Vector Capital Buys Corel

 
 
By Peter Galli  |  Posted 2003-08-28 Print this article Print
 
 
 
 
 
 
 
San Francisco-based Vector Capital Group has successfully acquired Canadian software maker Corel Corp., the companies said on Thursday. This means that Vector Capital, a venture capital and private equity firm, will acquire all the common shares of Corel for U.S. $1.05 a share. Corels securities should cease trading on the Nasdaq by the close of markets today and by the end of the trading day next Tuesday on the TSX. Derek Burney, the CEO of Corel, said the deal marks the beginning of a new chapter for the company. "We look forward to a successful future for Corel as we devote even greater focus and energy to delivering productive software solutions to our customers and partners worldwide," he said.
Alex Slusky, the managing partner at Vector Capital, said the deal will benefit Corel and its customers. "We are committed to working with Corels dedicated employees to provide the highest quality software and services to our diverse base of partners and customers worldwide," he said.
In March, Corel admitted that it was actively trying to find a buyer for its business and that it had signed a non-disclosure and stand-still agreement with Vector Capital that let Vector investigate a takeover bid. The two companies then said in June that under a Plan of Arrangement, still to be court- and shareholder-approved, Corel shareholders would get $1.05 in cash for each common share held. This would include "all common shares which may become outstanding on the exercise of options, warrants and other securities exercisable for, convertible into or exchangeable for common shares. Upon the completion of the arrangement, Vector and its affiliates will own all of the out-standing shares of Corel," the companies said. The $1.05-a-share price is slightly less than the $1.10 minimum that Corels board in March said it would recommend shareholders accept from Vector Capital. The March deal also forbade Vector from making a formal takeover bid for a price of less than $1.00 a share over the next six months. On the product front, Corel recently released WordPerfect Office 11, which gives users the ability to publish slideshows, spreadsheets and WordPerfect files to XML; enhance existing file-sharing options; and support the deployment of content to multiple devices. Last year, both Hewlett-Packard Co. and Dell Corp. agreed to offer Corels word processing package and spreadsheet application, Quattro Pro 10, with some of their computer lines. Earlier in the year, Sony Corp. also agreed to ship Corels WordPerfect on a range of its PCs, from budget to high-end machines.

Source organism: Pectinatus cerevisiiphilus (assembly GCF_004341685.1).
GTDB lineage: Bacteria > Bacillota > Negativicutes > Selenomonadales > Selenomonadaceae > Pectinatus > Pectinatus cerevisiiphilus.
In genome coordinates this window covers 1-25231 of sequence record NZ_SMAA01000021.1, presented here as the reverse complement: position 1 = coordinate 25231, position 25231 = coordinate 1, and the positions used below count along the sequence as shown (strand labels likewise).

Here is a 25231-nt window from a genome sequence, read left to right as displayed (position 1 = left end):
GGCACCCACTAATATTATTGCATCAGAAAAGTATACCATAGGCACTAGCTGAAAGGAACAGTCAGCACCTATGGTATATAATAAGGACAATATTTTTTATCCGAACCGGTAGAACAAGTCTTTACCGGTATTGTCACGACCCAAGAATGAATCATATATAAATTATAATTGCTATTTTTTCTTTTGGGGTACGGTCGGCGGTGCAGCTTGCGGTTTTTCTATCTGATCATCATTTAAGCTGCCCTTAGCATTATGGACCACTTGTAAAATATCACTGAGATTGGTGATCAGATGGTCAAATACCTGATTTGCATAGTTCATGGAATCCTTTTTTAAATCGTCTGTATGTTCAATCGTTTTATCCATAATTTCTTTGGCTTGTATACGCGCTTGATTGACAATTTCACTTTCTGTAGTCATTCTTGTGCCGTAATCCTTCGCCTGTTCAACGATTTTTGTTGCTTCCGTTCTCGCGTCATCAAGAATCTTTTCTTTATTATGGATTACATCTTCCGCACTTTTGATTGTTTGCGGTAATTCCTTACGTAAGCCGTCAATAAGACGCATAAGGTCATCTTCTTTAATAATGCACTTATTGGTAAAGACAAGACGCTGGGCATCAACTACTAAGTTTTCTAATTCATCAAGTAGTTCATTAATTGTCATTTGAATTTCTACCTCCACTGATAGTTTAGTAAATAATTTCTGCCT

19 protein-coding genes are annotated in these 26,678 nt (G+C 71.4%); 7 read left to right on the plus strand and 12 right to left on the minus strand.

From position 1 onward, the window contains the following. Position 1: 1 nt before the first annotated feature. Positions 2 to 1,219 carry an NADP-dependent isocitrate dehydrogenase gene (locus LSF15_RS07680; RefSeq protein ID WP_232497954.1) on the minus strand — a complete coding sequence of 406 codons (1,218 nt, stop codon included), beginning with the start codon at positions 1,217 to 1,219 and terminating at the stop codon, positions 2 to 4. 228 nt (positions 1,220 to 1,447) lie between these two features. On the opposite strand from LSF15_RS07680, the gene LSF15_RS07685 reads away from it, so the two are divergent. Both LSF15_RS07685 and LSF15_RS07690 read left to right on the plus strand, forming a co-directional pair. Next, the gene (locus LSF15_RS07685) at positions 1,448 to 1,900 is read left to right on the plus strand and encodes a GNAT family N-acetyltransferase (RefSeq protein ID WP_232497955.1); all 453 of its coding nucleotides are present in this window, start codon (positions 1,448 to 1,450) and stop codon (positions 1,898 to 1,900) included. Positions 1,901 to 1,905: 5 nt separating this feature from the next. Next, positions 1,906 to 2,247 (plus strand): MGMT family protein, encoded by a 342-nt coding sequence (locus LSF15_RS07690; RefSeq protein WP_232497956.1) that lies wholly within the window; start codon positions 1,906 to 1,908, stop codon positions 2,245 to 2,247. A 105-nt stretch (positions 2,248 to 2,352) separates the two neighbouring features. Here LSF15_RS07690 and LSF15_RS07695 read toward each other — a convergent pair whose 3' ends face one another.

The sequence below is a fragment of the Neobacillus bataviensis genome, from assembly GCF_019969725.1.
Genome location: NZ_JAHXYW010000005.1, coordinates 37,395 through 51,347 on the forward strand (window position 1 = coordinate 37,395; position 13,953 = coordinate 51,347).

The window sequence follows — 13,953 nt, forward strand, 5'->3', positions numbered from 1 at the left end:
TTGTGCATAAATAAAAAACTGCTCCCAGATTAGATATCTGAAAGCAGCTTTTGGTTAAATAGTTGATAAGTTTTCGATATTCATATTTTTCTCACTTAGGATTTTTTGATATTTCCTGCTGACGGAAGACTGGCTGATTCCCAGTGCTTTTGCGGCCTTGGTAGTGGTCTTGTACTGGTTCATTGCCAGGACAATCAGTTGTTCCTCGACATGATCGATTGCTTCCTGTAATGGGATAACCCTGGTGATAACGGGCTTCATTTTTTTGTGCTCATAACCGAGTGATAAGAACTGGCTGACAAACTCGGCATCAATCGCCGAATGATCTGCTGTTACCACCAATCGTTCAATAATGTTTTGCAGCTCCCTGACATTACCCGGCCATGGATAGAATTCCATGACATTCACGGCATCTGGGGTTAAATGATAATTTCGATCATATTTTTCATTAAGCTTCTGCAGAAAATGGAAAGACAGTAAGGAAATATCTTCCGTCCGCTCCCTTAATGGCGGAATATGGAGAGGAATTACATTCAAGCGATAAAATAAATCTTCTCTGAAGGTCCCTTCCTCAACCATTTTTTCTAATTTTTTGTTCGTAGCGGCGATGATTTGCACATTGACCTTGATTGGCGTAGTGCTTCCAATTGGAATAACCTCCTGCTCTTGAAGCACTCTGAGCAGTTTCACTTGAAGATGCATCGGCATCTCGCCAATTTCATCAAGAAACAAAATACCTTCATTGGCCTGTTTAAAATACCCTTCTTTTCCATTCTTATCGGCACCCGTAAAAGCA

Peter Galli has been a financial/technology reporter for 12 years at leading publications in South Africa, the UK and the US. He has been Investment Editor of South Africa's Business Day Newspaper, the sister publication of the Financial Times of London.

He was also Group Financial Communications Manager for First National Bank, the second largest banking group in South Africa before moving on to become Executive News Editor of Business Report, the largest daily financial newspaper in South Africa, owned by the global Independent Newspapers group.

He was responsible for a national reporting team of 20 based in four bureaus. He also edited and contributed to its weekly technology page, and launched a financial and technology radio service supplying daily news bulletins to the national broadcaster, the South African Broadcasting Corporation, which were then distributed to some 50 radio stations across the country.

He was then transferred to San Francisco as Business Report's U.S. Correspondent to cover Silicon Valley, trade and finance between the US, Europe and emerging markets like South Africa. After serving that role for more than two years, he joined eWeek as a Senior Editor, covering software platforms in August 2000.

He has comprehensively covered Microsoft and its Windows and .Net platforms, as well as the many legal challenges it has faced. He has also focused on Sun Microsystems and its Solaris operating environment, Java and Unix offerings. He covers developments in the open source community, particularly around the Linux kernel and the effects it will have on the enterprise.

He has written extensively about new products for the Linux and Unix platforms, the development of open standards and critically looked at the potential Linux has to offer an alternative operating system and platform to Windows, .Net and Unix-based solutions like Solaris.

His interviews with senior industry executives include Microsoft CEO Steve Ballmer, Linus Torvalds, the original developer of the Linux operating system, Sun CEO Scot McNealy, and Bill Zeitler, a senior vice president at IBM.

For numerous examples of his writing you can search under his name at the eWEEK Website at www.eweek.com.

 
 
 
 
 
 
 

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